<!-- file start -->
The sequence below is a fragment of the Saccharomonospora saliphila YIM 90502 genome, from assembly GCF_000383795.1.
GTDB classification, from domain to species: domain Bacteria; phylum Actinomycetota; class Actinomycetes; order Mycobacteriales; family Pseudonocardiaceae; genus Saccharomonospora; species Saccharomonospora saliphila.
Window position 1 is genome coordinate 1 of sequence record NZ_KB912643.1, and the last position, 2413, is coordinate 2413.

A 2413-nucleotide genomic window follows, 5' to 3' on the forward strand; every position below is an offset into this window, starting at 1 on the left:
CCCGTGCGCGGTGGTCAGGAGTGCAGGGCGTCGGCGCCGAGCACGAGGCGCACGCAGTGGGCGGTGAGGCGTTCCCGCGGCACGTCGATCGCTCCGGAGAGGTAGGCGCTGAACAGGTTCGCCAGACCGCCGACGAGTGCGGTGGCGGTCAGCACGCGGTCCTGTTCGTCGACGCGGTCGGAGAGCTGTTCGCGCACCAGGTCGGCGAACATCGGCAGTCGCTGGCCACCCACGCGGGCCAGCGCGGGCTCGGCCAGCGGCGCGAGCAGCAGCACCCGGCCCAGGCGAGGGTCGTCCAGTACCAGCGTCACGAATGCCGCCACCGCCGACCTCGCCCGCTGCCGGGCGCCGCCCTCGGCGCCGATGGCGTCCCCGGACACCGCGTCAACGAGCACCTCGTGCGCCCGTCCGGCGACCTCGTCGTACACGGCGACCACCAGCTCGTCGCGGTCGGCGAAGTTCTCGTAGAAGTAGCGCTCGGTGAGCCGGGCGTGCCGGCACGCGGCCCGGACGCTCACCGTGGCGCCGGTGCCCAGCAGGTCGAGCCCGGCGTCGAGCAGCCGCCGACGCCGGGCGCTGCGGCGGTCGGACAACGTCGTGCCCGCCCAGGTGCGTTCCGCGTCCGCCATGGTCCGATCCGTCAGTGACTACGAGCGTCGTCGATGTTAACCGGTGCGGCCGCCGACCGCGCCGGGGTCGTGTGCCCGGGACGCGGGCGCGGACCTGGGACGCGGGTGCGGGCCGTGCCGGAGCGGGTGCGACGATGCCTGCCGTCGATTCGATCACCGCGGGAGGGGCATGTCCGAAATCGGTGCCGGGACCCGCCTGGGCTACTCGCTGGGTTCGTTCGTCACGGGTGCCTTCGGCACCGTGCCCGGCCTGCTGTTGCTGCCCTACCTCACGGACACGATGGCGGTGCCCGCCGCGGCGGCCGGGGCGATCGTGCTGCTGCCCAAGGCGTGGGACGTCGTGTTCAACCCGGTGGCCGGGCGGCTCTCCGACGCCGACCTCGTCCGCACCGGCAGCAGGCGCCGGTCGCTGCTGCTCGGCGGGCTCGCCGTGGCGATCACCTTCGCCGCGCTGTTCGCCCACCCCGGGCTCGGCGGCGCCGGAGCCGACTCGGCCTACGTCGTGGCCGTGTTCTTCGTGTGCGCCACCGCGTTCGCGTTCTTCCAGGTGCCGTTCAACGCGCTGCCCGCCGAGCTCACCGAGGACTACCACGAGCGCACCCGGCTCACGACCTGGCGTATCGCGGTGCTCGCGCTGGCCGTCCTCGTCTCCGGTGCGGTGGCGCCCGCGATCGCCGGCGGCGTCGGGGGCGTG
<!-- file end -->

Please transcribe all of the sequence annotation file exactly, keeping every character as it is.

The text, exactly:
The sequence below is a fragment of the Saccharomonospora saliphila YIM 90502 genome, from assembly GCF_000383795.1.
GTDB classification, from domain to species: domain Bacteria; phylum Actinomycetota; class Actinomycetes; order Mycobacteriales; family Pseudonocardiaceae; genus Saccharomonospora; species Saccharomonospora saliphila.
Window position 1 is genome coordinate 1 of sequence record NZ_KB912643.1, and the last position, 2413, is coordinate 2413.

A 2413-nucleotide genomic window follows, 5' to 3' on the forward strand; every position below is an offset into this window, starting at 1 on the left:
CCCGTGCGCGGTGGTCAGGAGTGCAGGGCGTCGGCGCCGAGCACGAGGCGCACGCAGTGGGCGGTGAGGCGTTCCCGCGGCACGTCGATCGCTCCGGAGAGGTAGGCGCTGAACAGGTTCGCCAGACCGCCGACGAGTGCGGTGGCGGTCAGCACGCGGTCCTGTTCGTCGACGCGGTCGGAGAGCTGTTCGCGCACCAGGTCGGCGAACATCGGCAGTCGCTGGCCACCCACGCGGGCCAGCGCGGGCTCGGCCAGCGGCGCGAGCAGCAGCACCCGGCCCAGGCGAGGGTCGTCCAGTACCAGCGTCACGAATGCCGCCACCGCCGACCTCGCCCGCTGCCGGGCGCCGCCCTCGGCGCCGATGGCGTCCCCGGACACCGCGTCAACGAGCACCTCGTGCGCCCGTCCGGCGACCTCGTCGTACACGGCGACCACCAGCTCGTCGCGGTCGGCGAAGTTCTCGTAGAAGTAGCGCTCGGTGAGCCGGGCGTGCCGGCACGCGGCCCGGACGCTCACCGTGGCGCCGGTGCCCAGCAGGTCGAGCCCGGCGTCGAGCAGCCGCCGACGCCGGGCGCTGCGGCGGTCGGACAACGTCGTGCCCGCCCAGGTGCGTTCCGCGTCCGCCATGGTCCGATCCGTCAGTGACTACGAGCGTCGTCGATGTTAACCGGTGCGGCCGCCGACCGCGCCGGGGTCGTGTGCCCGGGACGCGGGCGCGGACCTGGGACGCGGGTGCGGGCCGTGCCGGAGCGGGTGCGACGATGCCTGCCGTCGATTCGATCACCGCGGGAGGGGCATGTCCGAAATCGGTGCCGGGACCCGCCTGGGCTACTCGCTGGGTTCGTTCGTCACGGGTGCCTTCGGCACCGTGCCCGGCCTGCTGTTGCTGCCCTACCTCACGGACACGATGGCGGTGCCCGCCGCGGCGGCCGGGGCGATCGTGCTGCTGCCCAAGGCGTGGGACGTCGTGTTCAACCCGGTGGCCGGGCGGCTCTCCGACGCCGACCTCGTCCGCACCGGCAGCAGGCGCCGGTCGCTGCTGCTCGGCGGGCTCGCCGTGGCGATCACCTTCGCCGCGCTGTTCGCCCACCCCGGGCTCGGCGGCGCCGGAGCCGACTCGGCCTACGTCGTGGCCGTGTTCTTCGTGTGCGCCACCGCGTTCGCGTTCTTCCAGGTGCCGTTCAACGCGCTGCCCGCCGAGCTCACCGAGGACTACCACGAGCGCACCCGGCTCACGACCTGGCGTATCGCGGTGCTCGCGCTGGCCGTCCTCGTCTCCGGTGCGGTGGCGCCCGCGATCGCCGGCGGCGTCGGGGGCGTG